It’s easy to remember: Eight hours from bottle to throttle, right? Not so fast. In the wake of the arrest of two United Airlines pilots in Scotland last week for being over the legal blood alcohol limit, United Airlines has changed the rules to now require 12 hours between that last drink and reporting for duty. Even then, experts say, blood alcohol content could still be too high for some pilots in some countries and, of course, depending on how much alcohol the pilot had consumed.
The airline didn’t mention the arrests in its communications with flight crew employees. But based on the timing of the memo and the context for it, it’s clear that the newly issued rule attempts to help pilots steer clear of such legal trouble.
United’s memo stated, “This policy is being changed to help assure pilot compliance with standards established by the United States and individual states where United operates around the world.”
It doesn’t get less complicated. Other countries have more stringent blood alcohol content limits than the United States. Pilots flying in the U.S. have a limit of .04, whereas, in the UK, that cutoff is .02. Pilots are bound not by their home country’s regs but by those of the country they’re operating in. A few countries have a limit of .00, which might put pilots engaging in light to moderate drinking 12 hours before a flight in jeopardy of busting the BAC limit.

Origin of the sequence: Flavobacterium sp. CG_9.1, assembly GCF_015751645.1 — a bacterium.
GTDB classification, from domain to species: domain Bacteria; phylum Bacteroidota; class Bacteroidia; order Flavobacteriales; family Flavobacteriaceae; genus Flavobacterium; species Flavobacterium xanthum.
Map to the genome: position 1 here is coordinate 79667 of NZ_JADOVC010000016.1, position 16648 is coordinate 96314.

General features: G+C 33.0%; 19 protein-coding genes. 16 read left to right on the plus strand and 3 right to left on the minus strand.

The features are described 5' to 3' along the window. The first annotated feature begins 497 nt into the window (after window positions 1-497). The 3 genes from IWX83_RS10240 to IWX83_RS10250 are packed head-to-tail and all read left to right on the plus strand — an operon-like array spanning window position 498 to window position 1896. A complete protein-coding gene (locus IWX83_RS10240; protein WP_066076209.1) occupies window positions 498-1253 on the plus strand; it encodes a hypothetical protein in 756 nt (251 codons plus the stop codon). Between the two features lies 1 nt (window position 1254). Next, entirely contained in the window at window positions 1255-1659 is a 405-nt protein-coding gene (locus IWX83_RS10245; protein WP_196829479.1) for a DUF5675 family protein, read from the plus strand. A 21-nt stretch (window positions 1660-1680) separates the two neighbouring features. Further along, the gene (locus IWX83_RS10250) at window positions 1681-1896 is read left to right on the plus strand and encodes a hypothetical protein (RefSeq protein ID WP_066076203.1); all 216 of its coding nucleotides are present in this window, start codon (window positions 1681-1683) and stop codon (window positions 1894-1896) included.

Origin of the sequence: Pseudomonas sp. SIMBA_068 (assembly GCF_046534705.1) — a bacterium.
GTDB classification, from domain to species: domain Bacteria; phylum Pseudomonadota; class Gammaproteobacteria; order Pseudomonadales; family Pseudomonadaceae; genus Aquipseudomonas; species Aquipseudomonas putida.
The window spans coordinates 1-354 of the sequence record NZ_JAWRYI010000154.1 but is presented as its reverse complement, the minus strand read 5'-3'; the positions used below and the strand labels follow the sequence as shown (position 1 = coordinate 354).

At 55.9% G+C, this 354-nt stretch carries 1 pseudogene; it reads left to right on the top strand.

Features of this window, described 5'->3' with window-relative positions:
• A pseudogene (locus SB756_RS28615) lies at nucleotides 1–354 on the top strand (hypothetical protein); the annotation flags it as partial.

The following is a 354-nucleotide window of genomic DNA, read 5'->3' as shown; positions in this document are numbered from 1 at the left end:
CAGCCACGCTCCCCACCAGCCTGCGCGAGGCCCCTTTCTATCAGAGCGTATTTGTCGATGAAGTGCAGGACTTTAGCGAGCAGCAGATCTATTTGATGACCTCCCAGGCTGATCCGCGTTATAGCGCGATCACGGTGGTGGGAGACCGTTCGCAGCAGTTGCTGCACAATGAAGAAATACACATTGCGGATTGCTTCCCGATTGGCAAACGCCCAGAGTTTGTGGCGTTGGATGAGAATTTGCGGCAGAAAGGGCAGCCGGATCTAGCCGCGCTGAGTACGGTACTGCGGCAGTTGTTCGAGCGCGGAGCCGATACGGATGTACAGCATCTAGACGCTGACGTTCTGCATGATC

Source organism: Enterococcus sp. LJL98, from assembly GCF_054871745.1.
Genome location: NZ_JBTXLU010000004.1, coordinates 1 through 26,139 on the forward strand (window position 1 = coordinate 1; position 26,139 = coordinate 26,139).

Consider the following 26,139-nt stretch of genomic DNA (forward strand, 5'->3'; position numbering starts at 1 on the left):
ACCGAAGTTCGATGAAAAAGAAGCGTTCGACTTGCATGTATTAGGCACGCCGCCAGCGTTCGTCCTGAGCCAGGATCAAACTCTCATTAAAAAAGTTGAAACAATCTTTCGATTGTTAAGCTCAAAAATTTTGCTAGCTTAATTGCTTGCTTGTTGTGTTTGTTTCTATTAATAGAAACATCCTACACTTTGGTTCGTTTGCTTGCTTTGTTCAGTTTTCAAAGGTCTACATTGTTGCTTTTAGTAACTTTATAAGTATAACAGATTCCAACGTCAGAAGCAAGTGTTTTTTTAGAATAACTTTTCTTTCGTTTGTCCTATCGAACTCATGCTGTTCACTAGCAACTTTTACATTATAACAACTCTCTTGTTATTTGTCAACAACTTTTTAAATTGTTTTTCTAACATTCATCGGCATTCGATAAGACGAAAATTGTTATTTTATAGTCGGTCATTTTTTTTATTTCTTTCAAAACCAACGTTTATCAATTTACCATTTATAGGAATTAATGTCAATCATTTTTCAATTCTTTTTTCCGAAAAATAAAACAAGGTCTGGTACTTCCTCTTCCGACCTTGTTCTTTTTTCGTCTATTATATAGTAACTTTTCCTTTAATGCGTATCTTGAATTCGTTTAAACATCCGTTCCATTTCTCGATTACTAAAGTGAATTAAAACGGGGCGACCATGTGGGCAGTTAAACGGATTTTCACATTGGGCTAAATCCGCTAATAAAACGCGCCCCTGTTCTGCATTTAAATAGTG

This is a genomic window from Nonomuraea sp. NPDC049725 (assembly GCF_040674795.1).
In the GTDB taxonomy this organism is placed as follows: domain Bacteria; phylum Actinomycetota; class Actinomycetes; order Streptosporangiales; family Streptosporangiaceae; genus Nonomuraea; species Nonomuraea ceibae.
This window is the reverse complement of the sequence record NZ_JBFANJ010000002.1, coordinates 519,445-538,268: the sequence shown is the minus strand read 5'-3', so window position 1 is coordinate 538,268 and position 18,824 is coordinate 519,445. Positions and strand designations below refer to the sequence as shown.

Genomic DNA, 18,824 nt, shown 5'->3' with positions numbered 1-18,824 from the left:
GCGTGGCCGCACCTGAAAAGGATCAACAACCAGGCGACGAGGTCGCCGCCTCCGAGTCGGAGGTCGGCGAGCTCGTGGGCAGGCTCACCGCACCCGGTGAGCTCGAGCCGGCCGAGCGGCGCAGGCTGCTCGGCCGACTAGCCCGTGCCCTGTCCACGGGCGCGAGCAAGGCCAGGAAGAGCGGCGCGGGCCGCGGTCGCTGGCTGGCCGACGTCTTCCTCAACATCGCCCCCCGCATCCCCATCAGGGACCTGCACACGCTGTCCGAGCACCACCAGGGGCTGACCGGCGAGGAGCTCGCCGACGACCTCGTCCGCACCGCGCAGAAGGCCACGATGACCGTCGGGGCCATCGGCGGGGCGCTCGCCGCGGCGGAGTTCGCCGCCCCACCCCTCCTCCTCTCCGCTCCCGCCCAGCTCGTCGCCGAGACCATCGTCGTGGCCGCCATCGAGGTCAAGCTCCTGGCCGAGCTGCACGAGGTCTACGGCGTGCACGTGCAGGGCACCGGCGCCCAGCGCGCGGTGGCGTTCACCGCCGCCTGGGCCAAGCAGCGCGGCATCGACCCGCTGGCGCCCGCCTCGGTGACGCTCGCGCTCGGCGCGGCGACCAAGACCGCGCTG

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United pilots are conflicted about the situation, though few will share their disapproval of it—publicly, at least. And the union that represents United pilots, ALPA, has been uncharacteristically mum about the new rule, as well. United has also implemented an identical rule for flight attendants.
The more stringent rule has made a couple of pilots wonder aloud if the time has passed for social drinking, which has been an integral part of airline life for pilots and cabin crew for more than 80 years.
This conversation is almost certainly just getting started.